Ever wondered about European wedding superstitions? If you are planning a destination wedding in any number of beautiful European cities, you may be hoping that wearing something old or something blue will count as good chi across borderlines as well. If you are the type to have never slept on the 13th floor or have never spilled a salt shaker without tossing a pinch over your left shoulder, you may need a lesson in this continentâ€™s cultural good luck charms.
Whether getting married in a beautiful city like Paris or amid the quiet hush of the English countryside, there are some ancient Egyptian/European superstitions that still ring true today. For those couples who donâ€™t want to chance it, (Who knows if European superstitions can affect an American couple, right?), here is your chance to get to know what traditions help or hinder your wedding day. First word to the wise? Invest in a roll of pennies.
Penny Loafers are Worth So Much More Than One Cent
While it isnâ€™t the most comfortable of superstitions, it may be worth trying. Much like â€œThe Princess and the Pea,â€ European tradition states that a bride should place a penny in her shoe the day of her wedding. Supposed to bring good luck and fortune to the couple, harboring a penny heel-side is an inexpensive way to ward off any ill-intention that the universe may be sending your way.
Another bonus? Historically speaking, Europeans believed that if the bride had a penny in her shoe while exchanging wedding vows she would be exempt from discontent later on in her life. Since the number one reason that couples oftentimes split is financially based, this may be the best investment you can make to insure your future together. Also, many brides turn that penny into a charm necklace or ring later in life to keep that good luck rolling.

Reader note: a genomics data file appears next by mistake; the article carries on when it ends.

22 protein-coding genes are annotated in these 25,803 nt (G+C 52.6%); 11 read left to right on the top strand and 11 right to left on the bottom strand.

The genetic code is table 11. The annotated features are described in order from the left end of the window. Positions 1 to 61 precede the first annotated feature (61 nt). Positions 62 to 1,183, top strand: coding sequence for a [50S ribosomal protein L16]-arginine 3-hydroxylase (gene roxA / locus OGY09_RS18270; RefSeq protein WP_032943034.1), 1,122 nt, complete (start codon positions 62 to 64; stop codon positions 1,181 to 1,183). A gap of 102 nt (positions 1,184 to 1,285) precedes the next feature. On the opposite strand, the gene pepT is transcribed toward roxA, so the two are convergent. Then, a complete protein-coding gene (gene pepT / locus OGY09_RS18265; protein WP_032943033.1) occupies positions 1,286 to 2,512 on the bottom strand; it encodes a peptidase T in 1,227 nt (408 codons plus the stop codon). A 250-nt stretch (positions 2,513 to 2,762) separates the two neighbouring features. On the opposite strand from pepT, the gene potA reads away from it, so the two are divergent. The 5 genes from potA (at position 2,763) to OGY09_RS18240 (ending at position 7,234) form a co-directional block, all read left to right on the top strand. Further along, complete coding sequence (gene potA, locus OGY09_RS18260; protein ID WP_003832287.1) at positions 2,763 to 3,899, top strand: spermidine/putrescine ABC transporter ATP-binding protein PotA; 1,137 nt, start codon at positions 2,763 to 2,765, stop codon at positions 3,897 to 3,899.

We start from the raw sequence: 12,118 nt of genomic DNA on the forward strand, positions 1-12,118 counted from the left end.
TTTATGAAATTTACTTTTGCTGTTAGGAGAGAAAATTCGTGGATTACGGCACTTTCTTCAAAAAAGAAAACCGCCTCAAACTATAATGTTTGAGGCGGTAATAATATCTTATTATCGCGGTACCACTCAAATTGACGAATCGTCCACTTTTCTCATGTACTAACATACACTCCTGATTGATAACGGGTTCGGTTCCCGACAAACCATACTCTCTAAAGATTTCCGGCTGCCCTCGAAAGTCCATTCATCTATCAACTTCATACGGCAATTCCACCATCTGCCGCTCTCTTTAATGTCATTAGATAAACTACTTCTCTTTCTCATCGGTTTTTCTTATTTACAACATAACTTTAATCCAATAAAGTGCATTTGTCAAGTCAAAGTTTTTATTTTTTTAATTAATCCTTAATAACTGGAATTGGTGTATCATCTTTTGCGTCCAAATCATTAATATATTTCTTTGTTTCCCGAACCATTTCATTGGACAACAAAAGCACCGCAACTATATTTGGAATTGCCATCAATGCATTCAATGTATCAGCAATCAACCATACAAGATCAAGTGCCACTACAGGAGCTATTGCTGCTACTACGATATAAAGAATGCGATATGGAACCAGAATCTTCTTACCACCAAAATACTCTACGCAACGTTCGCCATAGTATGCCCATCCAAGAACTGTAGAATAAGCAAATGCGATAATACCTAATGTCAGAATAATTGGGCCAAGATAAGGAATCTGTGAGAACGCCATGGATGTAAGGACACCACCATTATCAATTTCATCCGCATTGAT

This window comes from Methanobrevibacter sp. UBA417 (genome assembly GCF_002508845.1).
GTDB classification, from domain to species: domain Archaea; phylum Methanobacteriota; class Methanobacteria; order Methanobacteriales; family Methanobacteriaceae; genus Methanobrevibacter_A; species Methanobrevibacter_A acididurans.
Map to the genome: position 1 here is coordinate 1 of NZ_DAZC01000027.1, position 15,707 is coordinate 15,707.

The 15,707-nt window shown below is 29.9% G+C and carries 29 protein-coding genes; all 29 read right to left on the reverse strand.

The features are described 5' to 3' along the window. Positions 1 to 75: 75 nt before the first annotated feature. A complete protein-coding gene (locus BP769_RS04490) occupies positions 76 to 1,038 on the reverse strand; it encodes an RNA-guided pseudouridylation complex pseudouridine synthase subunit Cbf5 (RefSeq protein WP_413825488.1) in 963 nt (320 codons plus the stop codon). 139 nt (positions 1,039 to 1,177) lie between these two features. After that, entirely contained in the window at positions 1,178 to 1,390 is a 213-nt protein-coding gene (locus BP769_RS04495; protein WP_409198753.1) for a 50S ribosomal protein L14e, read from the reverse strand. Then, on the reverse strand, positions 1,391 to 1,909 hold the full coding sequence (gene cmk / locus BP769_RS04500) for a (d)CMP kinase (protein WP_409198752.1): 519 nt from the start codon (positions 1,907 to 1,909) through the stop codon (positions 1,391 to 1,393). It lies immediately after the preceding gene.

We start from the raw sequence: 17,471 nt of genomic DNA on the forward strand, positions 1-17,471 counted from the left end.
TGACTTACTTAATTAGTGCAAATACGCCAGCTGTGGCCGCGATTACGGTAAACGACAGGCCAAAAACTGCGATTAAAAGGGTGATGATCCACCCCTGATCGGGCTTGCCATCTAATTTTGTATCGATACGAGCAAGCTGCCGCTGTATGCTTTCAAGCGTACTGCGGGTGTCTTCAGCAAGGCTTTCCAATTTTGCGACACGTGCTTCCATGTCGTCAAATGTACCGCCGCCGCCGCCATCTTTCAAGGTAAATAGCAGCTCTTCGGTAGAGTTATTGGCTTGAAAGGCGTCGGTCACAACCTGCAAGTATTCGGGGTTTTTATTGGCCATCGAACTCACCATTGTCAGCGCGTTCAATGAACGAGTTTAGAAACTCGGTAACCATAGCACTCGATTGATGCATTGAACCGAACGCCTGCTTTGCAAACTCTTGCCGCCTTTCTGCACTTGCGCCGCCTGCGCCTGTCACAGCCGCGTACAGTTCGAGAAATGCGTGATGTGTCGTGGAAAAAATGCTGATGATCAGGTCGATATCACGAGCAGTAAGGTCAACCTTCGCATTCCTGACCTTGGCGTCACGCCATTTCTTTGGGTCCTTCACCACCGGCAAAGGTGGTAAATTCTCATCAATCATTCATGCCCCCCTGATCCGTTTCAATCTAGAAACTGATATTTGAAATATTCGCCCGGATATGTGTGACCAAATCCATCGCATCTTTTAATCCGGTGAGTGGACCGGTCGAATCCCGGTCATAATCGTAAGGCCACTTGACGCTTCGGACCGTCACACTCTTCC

How Do You Like Your Eggs? You Wonâ€™t Be Throwing Rice
Our culture uses rice, birdseed, sparklers, and bubbles to send off a happy couple into their wedding night, but in the Anglo-Saxon era guests didnâ€™t think that was quite messy enough. As a symbol of a fruitful union, Europeans were happy to â€œhatchâ€ a different tradition. Fertility-inspired for sure, it is common for some small towns and their townspeople to throw eggs at your car (or wagon in the old days) as you drive away.
This is not practiced commonly, but beware if you are getting married in a smaller, remote town. If you suspect that your local guests may be bringing a carton along with your wedding gift, you may want to make sure that there is a â€œno eggs allowedâ€ policy instituted at your wedding. Unless you are hoping to start a large family right away, those egg yolks may be a little too potent for any newlywedâ€™s double-income-no-kids lifestyle.
Horseshoes and Handkerchiefs: Get One of Each
European custom says that horseshoes and handkerchiefs are the two front-runner items to bring any bride good luck. The horseshoe has been a symbol of good luck since the Roman Empire, but in Europe? They suggest that it be silver to ward off witches, come from the left hind foot of a grey mare, and be draped across your shoulders with brawny-strength ribbon. Our suggestion? Get a charm necklace and call it good.
The handkerchief isnâ€™t a common tradition in the States, but overseas tears on your wedding day are a sure sign of good luck. Their history says that the brideâ€™s tears would summon rain for the crops to yield a plentiful harvest, which meant cha-ching for the farmer who wed. These days Europeans believe that if a bride carries a handkerchief down the aisle and sheds a tear upon it, she may never cry another sad tear from that day forward. While a bit naÃ¯ve, the sweet sentiment is well worth the brideâ€™s extra (albeit light) down-the-aisle baggage.
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